Biodiesel production in Colombia is forecast to continue increasing to reach 780M litres this year, according to a report by the United States Department of Agriculture (USDA).
Colombia’s biodiesel consumption is estimated to marginally increase to 783M litres this year driven by good levels of domestic production and a stable blending mandate, according to the USDA’s Colombia: Biofuels Annual.
However, with projections that the South American country’s economy was expected to grow at a slower pace this year, alongside increasing petrol prices due to the gradual removal of government subsidies, growth in fuel consumption would be restricted, the report said.
The biodiesel blending mandate would continue at B10, according to the 10 June report.
Colombia’s fuel market was tightly controlled by the country’s government and the Ministry of Mines and Energy (MME) had the authority to set biofuel blending mandates, regulate fuel and biofuel prices, and set technical regulations on biofuel standards, the report said.
“Despite President [Gustavo] Petro’s statements that Colombia should move to clean energy sources, and reduce its consumption of fossil fuels, we do not expect any significant modifications to Colombia’s biofuels policy,” the USDA said.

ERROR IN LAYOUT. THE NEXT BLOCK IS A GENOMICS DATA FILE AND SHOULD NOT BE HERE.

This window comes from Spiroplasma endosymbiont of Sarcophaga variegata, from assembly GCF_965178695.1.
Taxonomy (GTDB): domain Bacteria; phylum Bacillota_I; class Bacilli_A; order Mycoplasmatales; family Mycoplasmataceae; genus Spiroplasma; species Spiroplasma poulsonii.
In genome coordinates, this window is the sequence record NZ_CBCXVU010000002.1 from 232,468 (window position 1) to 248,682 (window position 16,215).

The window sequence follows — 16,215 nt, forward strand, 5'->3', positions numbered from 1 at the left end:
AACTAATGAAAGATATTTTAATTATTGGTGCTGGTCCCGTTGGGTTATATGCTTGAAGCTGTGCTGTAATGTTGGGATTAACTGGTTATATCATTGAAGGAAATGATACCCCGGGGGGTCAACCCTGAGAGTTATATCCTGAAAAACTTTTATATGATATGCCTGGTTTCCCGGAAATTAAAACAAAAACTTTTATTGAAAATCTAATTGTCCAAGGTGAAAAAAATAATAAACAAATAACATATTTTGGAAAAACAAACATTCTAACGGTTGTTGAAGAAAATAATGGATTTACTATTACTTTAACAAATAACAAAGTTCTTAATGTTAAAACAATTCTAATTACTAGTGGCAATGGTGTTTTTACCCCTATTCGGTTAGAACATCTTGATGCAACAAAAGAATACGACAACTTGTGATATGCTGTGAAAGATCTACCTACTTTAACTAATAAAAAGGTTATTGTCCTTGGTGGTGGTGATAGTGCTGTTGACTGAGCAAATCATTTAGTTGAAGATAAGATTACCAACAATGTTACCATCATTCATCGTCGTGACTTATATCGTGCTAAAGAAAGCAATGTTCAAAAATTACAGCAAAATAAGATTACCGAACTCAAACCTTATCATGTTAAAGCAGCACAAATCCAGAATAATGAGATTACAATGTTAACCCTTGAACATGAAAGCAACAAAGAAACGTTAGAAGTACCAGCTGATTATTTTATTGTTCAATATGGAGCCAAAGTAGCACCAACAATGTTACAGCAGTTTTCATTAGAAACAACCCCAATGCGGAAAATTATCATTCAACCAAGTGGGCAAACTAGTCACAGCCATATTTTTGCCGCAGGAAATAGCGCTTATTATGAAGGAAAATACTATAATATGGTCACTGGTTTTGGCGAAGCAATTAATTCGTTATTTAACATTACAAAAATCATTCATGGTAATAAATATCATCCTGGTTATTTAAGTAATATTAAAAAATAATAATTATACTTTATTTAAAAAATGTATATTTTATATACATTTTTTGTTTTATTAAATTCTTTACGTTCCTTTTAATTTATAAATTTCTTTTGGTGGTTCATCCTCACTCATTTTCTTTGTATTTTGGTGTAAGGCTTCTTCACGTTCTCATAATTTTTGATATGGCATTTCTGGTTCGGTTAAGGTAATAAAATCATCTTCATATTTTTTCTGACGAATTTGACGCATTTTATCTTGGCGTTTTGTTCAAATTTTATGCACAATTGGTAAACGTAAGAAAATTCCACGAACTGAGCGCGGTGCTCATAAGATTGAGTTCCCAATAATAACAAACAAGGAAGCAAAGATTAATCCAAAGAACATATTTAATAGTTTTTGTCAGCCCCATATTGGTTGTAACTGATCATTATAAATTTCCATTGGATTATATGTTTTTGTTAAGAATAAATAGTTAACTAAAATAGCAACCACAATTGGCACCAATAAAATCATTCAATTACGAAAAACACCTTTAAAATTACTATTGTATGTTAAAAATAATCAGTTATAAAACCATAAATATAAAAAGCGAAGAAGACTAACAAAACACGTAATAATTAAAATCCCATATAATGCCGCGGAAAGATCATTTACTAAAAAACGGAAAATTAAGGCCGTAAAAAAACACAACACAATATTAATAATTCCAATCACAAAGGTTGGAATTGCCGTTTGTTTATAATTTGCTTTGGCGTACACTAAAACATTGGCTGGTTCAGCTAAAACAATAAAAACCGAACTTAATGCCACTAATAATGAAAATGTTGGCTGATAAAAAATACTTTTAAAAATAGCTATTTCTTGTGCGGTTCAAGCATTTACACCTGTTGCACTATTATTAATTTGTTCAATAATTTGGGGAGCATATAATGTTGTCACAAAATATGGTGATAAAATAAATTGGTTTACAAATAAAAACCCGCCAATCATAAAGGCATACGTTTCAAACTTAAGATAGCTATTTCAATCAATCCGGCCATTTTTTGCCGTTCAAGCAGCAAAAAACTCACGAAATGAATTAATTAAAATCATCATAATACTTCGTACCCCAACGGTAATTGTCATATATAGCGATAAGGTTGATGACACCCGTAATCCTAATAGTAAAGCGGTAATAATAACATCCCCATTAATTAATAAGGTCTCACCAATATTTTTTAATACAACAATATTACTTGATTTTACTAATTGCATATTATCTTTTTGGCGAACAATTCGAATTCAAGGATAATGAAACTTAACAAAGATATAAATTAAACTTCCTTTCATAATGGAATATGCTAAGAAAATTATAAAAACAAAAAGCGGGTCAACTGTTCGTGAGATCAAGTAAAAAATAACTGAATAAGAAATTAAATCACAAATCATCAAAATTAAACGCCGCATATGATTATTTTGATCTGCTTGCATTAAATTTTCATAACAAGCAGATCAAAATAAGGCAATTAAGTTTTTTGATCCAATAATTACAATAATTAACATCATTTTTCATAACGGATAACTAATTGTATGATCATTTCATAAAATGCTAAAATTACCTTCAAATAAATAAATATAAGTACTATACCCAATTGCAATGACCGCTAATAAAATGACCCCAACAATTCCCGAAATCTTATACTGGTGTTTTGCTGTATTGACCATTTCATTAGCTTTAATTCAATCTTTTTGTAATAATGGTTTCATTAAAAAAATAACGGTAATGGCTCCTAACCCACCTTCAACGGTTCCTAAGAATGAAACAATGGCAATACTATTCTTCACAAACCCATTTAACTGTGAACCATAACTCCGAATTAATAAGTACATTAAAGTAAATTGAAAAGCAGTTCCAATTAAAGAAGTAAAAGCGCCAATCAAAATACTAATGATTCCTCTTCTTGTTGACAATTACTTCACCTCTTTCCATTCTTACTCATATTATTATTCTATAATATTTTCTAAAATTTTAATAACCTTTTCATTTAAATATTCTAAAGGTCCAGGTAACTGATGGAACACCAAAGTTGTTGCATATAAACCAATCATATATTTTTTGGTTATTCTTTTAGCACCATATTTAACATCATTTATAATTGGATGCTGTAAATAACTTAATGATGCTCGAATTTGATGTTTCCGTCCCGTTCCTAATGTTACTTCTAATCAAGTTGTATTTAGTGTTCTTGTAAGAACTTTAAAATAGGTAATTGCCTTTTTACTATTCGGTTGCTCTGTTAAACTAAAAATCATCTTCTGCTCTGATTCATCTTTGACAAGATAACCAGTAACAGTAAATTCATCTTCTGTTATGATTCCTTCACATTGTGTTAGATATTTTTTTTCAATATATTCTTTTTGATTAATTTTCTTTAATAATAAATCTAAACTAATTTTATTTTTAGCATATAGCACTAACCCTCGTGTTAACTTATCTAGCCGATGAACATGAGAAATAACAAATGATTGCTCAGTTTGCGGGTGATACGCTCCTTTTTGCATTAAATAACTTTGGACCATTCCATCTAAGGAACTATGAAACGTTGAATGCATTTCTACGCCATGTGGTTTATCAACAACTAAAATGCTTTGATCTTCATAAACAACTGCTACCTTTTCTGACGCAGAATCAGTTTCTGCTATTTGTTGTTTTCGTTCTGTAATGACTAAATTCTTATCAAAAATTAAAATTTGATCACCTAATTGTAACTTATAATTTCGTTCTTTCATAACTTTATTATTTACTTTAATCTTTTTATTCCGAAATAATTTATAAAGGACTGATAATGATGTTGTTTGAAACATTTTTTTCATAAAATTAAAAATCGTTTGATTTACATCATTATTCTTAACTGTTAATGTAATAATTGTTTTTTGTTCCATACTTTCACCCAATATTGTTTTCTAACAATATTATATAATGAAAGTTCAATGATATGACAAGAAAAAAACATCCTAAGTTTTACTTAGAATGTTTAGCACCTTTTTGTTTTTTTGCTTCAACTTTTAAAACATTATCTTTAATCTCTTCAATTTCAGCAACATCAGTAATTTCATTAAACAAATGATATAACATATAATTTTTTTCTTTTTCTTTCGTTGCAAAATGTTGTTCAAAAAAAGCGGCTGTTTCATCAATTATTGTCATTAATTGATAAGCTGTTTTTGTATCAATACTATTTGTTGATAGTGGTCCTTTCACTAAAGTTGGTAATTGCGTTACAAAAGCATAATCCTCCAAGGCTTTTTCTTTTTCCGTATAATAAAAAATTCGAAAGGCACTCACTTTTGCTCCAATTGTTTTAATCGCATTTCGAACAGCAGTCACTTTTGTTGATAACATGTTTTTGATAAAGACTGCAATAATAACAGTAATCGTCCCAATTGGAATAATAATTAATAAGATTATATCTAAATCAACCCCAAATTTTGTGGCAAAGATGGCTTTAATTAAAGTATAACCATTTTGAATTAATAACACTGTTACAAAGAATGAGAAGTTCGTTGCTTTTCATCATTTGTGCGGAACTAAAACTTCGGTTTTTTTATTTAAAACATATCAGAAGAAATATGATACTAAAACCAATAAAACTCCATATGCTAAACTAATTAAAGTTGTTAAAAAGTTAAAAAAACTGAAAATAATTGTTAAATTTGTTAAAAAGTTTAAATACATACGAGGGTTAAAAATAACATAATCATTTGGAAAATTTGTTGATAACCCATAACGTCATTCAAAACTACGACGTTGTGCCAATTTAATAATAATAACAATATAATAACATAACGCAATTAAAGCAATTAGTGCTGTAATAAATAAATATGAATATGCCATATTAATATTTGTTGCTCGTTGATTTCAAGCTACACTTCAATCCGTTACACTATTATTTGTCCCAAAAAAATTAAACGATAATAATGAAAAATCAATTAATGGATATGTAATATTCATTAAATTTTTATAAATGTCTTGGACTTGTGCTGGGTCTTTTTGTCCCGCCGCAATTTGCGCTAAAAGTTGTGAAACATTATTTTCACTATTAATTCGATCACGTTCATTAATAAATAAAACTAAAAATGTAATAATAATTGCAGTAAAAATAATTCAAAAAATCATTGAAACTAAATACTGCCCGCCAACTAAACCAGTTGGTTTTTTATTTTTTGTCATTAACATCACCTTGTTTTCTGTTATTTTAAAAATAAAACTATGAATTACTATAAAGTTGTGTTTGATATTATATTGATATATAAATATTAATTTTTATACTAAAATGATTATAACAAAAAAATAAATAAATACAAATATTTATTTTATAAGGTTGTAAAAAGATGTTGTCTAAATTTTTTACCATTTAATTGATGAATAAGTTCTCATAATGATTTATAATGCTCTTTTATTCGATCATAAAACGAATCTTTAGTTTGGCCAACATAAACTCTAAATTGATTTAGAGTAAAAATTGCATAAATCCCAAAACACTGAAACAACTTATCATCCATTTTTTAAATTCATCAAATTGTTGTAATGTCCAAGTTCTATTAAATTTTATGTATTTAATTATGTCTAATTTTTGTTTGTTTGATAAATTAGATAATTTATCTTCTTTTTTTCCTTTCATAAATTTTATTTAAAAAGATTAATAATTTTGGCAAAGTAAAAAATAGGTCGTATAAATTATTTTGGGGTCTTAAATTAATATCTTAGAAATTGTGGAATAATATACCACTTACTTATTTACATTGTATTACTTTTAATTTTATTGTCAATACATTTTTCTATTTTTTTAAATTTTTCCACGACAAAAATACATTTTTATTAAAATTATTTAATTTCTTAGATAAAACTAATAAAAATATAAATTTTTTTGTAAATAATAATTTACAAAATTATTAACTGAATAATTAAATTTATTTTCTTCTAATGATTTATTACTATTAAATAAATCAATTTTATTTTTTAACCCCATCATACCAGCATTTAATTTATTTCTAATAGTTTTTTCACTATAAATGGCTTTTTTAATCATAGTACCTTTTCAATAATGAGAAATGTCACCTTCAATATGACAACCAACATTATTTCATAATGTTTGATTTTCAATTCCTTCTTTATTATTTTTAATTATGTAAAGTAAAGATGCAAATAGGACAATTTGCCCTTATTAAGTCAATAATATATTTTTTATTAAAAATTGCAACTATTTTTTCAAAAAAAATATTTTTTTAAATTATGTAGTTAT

Palm oil-based biodiesel production in Colombia is estimated to increase to 780M litres this year, according to the report.
At the time of the report, Colombia had 12 operational biodiesel plants (up from eight plants in 2016) using palm oil as feedstock, and one of them producing small quantities of biodiesel from used cooking oil (UCO). Six out of the 12 plants are in Colombia’s north coast departments with the remaining six in Meta (2), Santander (2), Cundinamarca (1), and Antioquia (1).
Colombia did not import or export biodiesel, the report said.
“The biodiesel industry operates with some unused production capacity and aspires to export with facilities running at full capacity. However, prospects are dim for palm oil-based biodiesel from Colombia with little opportunity for sales in the two largest biodiesel markets – Europe and the United States, due to regulatory and environmental restrictions,” the USDA said.
Although there are some research projects on advanced biofuels in Colombia, there is no production to date, according to the report.